Edwina Justus: A Force in the Railroad Industry
Posted on by Isabelle Brown
In her youth, Edwina ‘Curlie’ Justus was the only Black student in her entire elementary school. She would go on to defy what anyone ever thought a Black woman could be in our society, and become the first Black female locomotive engineer at Union Pacific Railroad.
Born in 1943 in Omaha, Nebraska, Justus was always a dreamer. Living in an unsupportive world, everything she achieved came down to pure resilience and hard work. When she was hired at Union Pacific as an office clerk in 1973, she was one of five black women working for the Omaha office.
Always described as bubbly, pleasant, and hardworking, Justus endured the cruel face of racism on a daily basis at her place of work. Nick Aloi, a former employee at the same time as Justus, was interviewed for Nebraska Stories, and said “She had two strikes: She was a woman, and she was Black.”
Justus would recount the things she heard coworkers say about her both directly, and when they thought she wasn’t around. But against all odds, she kept her head held high and moved forward. Within a couple years with Union Pacific, Justus was promoted to the position of traction motor clerk where she would keep track of repairs. “I didn’t even know what a traction motor was,” she recalled. Her drive and intellect boosted her up in the company and she adapted to every challenge thrown her way.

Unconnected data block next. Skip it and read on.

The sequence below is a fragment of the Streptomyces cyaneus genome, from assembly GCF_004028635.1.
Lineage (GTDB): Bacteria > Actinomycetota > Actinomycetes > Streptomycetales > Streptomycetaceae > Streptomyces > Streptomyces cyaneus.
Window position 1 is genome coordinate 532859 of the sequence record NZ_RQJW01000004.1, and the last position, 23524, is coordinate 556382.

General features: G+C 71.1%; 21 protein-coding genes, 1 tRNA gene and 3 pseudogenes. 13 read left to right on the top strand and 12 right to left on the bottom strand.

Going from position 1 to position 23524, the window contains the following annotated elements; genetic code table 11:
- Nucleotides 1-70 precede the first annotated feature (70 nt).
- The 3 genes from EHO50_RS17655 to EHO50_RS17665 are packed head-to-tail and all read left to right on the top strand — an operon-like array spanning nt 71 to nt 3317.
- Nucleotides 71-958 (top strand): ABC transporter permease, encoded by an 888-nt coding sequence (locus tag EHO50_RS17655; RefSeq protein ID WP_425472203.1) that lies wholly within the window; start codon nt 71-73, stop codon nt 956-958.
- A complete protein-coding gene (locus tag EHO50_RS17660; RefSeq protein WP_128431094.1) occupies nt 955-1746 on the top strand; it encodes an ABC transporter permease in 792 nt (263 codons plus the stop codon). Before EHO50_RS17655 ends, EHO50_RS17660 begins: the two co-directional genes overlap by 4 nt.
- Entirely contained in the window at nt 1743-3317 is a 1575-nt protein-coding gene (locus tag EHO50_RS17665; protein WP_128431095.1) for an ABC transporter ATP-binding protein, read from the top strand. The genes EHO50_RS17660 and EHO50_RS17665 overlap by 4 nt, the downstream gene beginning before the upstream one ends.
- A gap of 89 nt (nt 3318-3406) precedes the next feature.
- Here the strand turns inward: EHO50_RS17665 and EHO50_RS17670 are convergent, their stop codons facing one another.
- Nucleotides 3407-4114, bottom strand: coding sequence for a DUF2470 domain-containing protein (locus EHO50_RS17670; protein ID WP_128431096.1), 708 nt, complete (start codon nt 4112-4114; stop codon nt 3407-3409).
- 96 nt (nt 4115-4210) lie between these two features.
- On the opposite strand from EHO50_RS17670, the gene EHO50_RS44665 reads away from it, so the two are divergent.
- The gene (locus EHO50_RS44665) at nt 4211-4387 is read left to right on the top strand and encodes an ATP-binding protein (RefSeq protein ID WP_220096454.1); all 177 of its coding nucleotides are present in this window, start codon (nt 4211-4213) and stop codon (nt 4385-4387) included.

In 1976, Justus became the company’s first African American female locomotive engineer. For this position, she moved to North Platte, a town of 22,000 people, where less than 100 people were Black.
Justus knew she was making history. “From the very first department I was ever in, most of the guys and the women too had never been close enough to a Black woman to touch,” she said. “I changed every department that I went into.”
A Timeless Inspiration
By the time she left Union Pacific in 1990, the workforce looked very different compared to the barriers Justus had to cross. To this day, this railroad company, founded by Abraham Lincoln in 1862, commits itself to inclusion and diversity, and reflecting America in their work.
Still an inspiration to young Black women today, Edwina Justus still resides in Omaha, NE. In 2017, Justus spoke at the Union Pacific Railroad Museum on a Saturday afternoon during a Black History Month event. Her advice on this day was the same as what her younger self would have said: “Never stop daydreaming.”